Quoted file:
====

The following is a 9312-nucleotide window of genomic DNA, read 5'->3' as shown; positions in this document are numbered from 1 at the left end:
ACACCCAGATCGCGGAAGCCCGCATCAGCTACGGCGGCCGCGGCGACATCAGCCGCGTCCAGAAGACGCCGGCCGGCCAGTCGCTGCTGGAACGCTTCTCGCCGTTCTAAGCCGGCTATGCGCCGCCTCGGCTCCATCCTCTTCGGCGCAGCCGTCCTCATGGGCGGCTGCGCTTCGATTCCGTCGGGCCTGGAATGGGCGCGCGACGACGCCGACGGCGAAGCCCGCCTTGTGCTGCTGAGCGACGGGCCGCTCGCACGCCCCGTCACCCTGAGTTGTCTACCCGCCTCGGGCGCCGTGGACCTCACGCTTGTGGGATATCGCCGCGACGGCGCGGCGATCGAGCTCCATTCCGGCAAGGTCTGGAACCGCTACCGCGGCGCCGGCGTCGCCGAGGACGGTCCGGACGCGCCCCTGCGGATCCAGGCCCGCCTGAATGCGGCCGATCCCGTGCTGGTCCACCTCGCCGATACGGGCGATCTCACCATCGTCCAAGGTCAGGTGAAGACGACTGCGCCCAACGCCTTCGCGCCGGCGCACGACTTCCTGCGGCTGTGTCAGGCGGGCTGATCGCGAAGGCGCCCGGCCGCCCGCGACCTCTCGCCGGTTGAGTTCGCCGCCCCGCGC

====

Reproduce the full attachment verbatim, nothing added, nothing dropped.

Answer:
The following is a 9312-nucleotide window of genomic DNA, read 5'->3' as shown; positions in this document are numbered from 1 at the left end:
ACACCCAGATCGCGGAAGCCCGCATCAGCTACGGCGGCCGCGGCGACATCAGCCGCGTCCAGAAGACGCCGGCCGGCCAGTCGCTGCTGGAACGCTTCTCGCCGTTCTAAGCCGGCTATGCGCCGCCTCGGCTCCATCCTCTTCGGCGCAGCCGTCCTCATGGGCGGCTGCGCTTCGATTCCGTCGGGCCTGGAATGGGCGCGCGACGACGCCGACGGCGAAGCCCGCCTTGTGCTGCTGAGCGACGGGCCGCTCGCACGCCCCGTCACCCTGAGTTGTCTACCCGCCTCGGGCGCCGTGGACCTCACGCTTGTGGGATATCGCCGCGACGGCGCGGCGATCGAGCTCCATTCCGGCAAGGTCTGGAACCGCTACCGCGGCGCCGGCGTCGCCGAGGACGGTCCGGACGCGCCCCTGCGGATCCAGGCCCGCCTGAATGCGGCCGATCCCGTGCTGGTCCACCTCGCCGATACGGGCGATCTCACCATCGTCCAAGGTCAGGTGAAGACGACTGCGCCCAACGCCTTCGCGCCGGCGCACGACTTCCTGCGGCTGTGTCAGGCGGGCTGATCGCGAAGGCGCCCGGCCGCCCGCGACCTCTCGCCGGTTGAGTTCGCCGCCCCGCGC